Revealing my NL Cy Young ballot

Based on the basic numbers, the race between these three is almost impossible to decide. US Presswire

There were three legitimate candidates for the National League Cy Young Award this year in Clayton Kershaw, Roy Halladay and Cliff Lee, and I spent just about all of my time on this ballot weighing the performances of those three pitchers; there were other pitchers who had great years, but I don't see a good argument for any top three beyond the pitchers I just named. A quick glance at the most superficial of stats shows just how tough filling out this ballot was going to be:

Even if we use ERA instead of RA, the difference between the lowest and the highest in this troika is just 0.12, equivalent to three earned runs allowed over the course of the entire season. There's just nothing here to support the mainstream narrative that Kershaw ran away with this award (although given that narrative, I'm not surprised he won). Kershaw struck out 28 more batters than Halladay did in the same number of innings, which is great. He also walked 21 more (exclusive of intentional walks) and gave up five more home runs, which is why their run averages were so similar, and why advanced metrics rank these players in a surprisingly different order.

The biggest separator between the three names for me, before we even get to advanced metrics, is strength of schedule. Kershaw made six starts this year against the San Francisco Giants, throwing 42 innings and allowing just 6 runs, and was almost as effective against the San Diego Padres, with 25 innings and 5 runs allowed. Those are two poor offensive teams -- they were last and second-to-last in runs scored and, not coincidentally, OBP -- playing in extreme pitchers' parks. Halladay never faced the Giants and threw 16 innings against San Diego; Lee made one start against each club for 13 innings, shutting out the Giants but giving up 10 hits and 5 runs in four innings to the Padres. Kershaw can't control his schedule, of course, but it's important to understand the magnitude of the challenge he faced (or didn't face) in posting his final stat line. If Halladay and Lee pitched just as well, but faced tougher competition, shouldn't they be rewarded for it on my ballot?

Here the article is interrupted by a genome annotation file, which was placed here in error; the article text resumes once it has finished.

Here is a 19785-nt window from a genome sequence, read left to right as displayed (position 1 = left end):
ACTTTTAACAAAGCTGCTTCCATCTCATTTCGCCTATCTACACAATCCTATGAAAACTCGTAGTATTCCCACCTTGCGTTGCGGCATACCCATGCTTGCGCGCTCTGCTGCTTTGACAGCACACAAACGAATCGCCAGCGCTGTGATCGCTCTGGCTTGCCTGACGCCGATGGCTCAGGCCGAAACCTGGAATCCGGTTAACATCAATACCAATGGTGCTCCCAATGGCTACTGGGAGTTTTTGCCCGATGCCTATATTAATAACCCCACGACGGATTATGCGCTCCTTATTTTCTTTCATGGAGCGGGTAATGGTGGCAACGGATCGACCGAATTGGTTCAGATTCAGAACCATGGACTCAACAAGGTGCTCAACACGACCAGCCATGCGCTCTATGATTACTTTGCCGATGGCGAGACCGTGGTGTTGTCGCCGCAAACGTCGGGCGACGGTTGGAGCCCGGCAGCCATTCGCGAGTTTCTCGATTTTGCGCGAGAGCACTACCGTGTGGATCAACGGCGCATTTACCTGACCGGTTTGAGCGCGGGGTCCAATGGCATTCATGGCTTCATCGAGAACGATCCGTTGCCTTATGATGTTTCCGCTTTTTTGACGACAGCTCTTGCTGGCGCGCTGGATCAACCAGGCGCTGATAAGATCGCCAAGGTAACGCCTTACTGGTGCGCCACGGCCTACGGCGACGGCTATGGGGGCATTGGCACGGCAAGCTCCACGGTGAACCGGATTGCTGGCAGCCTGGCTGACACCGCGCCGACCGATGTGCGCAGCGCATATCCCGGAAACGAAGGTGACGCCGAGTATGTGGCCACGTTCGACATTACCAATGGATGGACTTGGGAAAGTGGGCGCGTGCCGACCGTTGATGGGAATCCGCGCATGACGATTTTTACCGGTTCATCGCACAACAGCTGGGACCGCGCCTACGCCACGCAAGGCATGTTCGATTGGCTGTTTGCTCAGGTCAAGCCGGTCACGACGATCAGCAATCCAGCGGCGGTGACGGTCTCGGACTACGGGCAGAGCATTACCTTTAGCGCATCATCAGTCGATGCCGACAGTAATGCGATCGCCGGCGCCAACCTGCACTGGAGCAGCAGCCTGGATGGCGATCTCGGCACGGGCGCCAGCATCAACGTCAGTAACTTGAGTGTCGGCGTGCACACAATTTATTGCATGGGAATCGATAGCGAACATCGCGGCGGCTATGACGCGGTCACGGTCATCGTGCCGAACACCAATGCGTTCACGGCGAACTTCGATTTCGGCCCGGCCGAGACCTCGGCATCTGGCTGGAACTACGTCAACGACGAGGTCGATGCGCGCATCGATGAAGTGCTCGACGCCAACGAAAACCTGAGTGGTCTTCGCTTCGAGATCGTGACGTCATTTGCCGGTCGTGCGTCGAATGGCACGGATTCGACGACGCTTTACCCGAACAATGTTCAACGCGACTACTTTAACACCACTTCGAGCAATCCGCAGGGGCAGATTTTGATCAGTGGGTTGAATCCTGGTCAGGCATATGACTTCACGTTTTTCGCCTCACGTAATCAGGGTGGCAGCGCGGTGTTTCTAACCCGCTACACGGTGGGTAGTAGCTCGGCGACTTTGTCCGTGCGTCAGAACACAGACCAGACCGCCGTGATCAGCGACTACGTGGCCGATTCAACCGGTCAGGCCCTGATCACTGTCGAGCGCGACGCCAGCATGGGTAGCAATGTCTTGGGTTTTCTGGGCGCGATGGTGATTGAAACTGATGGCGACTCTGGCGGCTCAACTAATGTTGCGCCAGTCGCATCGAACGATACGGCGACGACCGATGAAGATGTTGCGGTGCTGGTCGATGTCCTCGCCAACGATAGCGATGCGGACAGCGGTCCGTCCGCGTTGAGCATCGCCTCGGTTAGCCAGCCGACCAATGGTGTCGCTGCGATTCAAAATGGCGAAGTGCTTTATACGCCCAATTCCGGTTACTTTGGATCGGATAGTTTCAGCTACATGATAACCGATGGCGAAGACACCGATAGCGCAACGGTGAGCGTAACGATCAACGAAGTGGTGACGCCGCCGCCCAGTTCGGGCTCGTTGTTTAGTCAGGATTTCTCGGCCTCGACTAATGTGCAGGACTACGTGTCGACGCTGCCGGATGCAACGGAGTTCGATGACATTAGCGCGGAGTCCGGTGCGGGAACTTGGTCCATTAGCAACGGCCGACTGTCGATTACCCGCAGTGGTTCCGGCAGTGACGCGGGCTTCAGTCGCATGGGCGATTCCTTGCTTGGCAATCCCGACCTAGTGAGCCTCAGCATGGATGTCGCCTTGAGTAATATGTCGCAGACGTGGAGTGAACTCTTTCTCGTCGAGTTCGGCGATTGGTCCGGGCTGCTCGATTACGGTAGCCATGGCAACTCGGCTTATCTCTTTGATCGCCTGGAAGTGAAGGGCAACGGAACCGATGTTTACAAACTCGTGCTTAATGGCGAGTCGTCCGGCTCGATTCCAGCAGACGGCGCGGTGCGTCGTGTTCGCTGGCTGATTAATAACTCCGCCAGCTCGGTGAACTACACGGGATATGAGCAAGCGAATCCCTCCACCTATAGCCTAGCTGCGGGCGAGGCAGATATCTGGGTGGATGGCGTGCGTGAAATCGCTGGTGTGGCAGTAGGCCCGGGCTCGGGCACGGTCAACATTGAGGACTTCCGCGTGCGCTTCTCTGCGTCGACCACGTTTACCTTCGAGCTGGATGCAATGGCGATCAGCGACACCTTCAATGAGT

Once we move to advanced stats, the separation becomes even clearer. FanGraphs' version of wins above replacement, which normalizes batting averages on balls in play, has Halladay well ahead of anyone else in the NL at 8.2 WAR, nearly a win and a half ahead of Kershaw and Lee, who are separated by just 0.1 (effectively tied). The idea behind such stats, and the reason I like to use them when evaluating pitchers for the purposes of voting on the Cy Young Award, is that they strip out the aspects of pitching over which the pitcher has either no or limited control, events like his defense making or not making plays behind him and the bullpen stranding runners he leaves on base or allowing them to score. Halladay also led the NL in Baseball-Reference's version of WAR, which doesn't adjust for batting average on balls in play; his lead over Kershaw there was 0.4, with Lee once again 0.1 behind the Dodgers lefty.

We are so accustomed to giving all of the credit for run prevention (or blame for non-prevention) to the pitcher, rather than attempting to divide that credit between the pitcher and the defense. Our current tools are not perfect, but they are better than pitcher wins or saves or ERA for giving us a clearer picture of the value a pitcher contributed to his team.

With all of those considerations in mind, I had Halladay (pitcher B) as the easy choice for the top spot on my ballot. Lee (pitcher C) versus Kershaw (pitcher A) was a toss-up, and I went with the pitcher who faced tougher opposition, Lee, in the second spot, with Kershaw third. Matt Cain and Cole Hamels rounded out the ballot in spots four and five.